Learn about barriers to market entry and local requirements, i.e., things to be aware of when entering the market for this country.
While Ethiopia offers several opportunities, the market also has challenges. The government is engaged in a gradual process of economic reform and liberalization, and the state remains heavily involved in most economic sectors. The Government of Ethiopia (GOE) retains control over the utilities sector, and prohibits foreign ownership of banking, insurance, and financial services. State-owned enterprises (SOEs) dominate the economic landscape, reducing room for the private sector to flourish.
Foreign exchange shortages, largely the result of weak export performance and high demand for foreign currency, notably for GOE infrastructure priority projects, will continue to present difficulties for firms in Ethiopia. Businesses can usually expect delays in foreign exchange supply extending up to a year, and it is especially common to expect slow-downs and down-time in manufacturing. The acute foreign exchange shortage remains the leading challenge for U.S. suppliers, for which there is no quick fix.
Electricity demand continues to outpace supply as new hydropower dams struggle to produce at full capacity. Power transmission lines and distribution facilities are inadequate to the demand. The GOE is investing significantly in the construction of large-scale hydroelectric generation projects, with the objective of doubling the current near 4000 MW power supply. If successfully completed, these projects could meet domestic electricity demand and produce a significant surplus of power for export.
The GOE is open to proposals for power development projects using Independent Power Purchase (IPP) agreements for the sale of power from renewable energy resources (geothermal, solar, wind and biomass). USAID Power Africa supported the development of a regulatory framework for IPP agreements. The first 150 MW IPP geothermal power generation project agreement has been signed with the U.S. company, Corbetti, under a BOOT (build, own, operate, and transfer) agreement. The PPA sets out the commercial terms for a project of up to 150 MW split into two phases of 50 MW and 100 MW. The Government of Ethiopia has also signed a Power Purchase Agreement (PPA) with developers to build a second 150 MW IPP, at Tulu Moye.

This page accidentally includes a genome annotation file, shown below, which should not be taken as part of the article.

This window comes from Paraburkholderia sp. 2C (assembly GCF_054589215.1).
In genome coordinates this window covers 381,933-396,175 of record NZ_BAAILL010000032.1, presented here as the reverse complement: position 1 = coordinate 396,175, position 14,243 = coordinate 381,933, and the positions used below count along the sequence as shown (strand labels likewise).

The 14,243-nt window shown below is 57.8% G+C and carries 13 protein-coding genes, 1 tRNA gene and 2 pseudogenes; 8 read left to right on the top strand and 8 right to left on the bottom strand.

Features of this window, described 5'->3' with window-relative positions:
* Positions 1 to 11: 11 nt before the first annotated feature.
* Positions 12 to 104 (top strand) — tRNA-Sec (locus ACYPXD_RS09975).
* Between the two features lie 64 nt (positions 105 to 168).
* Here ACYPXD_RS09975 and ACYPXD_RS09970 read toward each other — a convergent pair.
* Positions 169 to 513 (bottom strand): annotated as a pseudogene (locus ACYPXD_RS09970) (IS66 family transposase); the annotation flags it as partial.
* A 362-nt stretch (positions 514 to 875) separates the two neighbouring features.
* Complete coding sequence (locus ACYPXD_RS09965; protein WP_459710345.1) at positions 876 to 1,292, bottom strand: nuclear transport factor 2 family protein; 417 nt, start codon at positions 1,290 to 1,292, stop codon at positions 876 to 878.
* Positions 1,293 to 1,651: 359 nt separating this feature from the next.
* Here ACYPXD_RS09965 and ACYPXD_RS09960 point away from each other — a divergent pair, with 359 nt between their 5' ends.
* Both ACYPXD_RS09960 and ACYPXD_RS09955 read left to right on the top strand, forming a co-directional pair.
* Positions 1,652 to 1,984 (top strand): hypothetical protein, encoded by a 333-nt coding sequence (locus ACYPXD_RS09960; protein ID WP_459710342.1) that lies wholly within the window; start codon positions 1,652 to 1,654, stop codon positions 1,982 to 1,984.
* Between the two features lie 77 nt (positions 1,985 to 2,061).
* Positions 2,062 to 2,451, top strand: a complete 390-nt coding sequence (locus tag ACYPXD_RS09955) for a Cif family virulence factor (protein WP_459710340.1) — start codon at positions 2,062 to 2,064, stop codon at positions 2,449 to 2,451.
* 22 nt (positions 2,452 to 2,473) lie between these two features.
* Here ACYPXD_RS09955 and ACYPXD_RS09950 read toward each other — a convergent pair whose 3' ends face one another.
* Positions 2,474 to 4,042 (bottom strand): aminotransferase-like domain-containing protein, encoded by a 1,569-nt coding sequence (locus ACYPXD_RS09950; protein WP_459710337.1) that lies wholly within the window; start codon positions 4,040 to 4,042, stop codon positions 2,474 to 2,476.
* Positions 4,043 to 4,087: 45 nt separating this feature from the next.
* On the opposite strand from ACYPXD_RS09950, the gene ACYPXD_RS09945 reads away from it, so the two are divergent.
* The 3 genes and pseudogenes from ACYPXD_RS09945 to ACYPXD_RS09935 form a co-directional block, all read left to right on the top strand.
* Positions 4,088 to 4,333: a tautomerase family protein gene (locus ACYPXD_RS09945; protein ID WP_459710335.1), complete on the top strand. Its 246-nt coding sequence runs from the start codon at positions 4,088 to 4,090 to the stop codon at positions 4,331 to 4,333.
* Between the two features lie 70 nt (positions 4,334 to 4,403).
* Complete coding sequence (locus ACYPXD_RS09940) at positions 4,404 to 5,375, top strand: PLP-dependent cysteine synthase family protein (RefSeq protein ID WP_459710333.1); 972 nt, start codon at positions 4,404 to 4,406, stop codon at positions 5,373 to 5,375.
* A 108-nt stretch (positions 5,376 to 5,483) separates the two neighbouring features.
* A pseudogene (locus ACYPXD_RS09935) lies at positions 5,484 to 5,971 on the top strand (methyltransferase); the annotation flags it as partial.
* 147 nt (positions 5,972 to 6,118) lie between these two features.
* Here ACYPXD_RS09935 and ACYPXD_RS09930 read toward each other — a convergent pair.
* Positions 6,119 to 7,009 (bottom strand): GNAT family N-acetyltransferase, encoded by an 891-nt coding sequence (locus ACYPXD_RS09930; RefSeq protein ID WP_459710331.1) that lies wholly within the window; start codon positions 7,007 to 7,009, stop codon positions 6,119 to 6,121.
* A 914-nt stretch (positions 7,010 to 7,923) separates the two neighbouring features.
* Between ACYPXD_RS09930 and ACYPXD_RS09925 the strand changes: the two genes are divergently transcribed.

The Ethiopian economy has grown at a rapid pace over past decade until 1029, but in addition to foreign exchange scarcities, the economy remains vulnerable to periodic droughts and commodity price volatility that impacts the demand and price of Ethiopia’s primary export commodities. The price of coffee, one-third of Ethiopia’s exports, has a pronounced impact on Ethiopia’s export earnings.
Government procedures and paperwork are usually bureaucratic and time-consuming, although some improvements have been made in recent years. The World Economic Forum (WEF) has identified burdensome customs administrative procedures, the high cost of logistics, and access to credit and foreign exchange as major challenges to small and medium-sized enterprises (SMEs) in Ethiopia. While the customs clearance process is still very slow, the GOE is committed to improving its Ease of Doing Business (EODB).
March 25, 2021, the Ethiopian parliament approved the new commercial code to amend the 1960 commercial code which had remained unchanged for the past fifty years. There were many factors that necessitated the revision of the repealed Commercial Code including the demand for responsible corporate management. The new Commercial Code has repealed Articles under Parts I, II and V of the Commercial Code Proclamation No. 166/1960.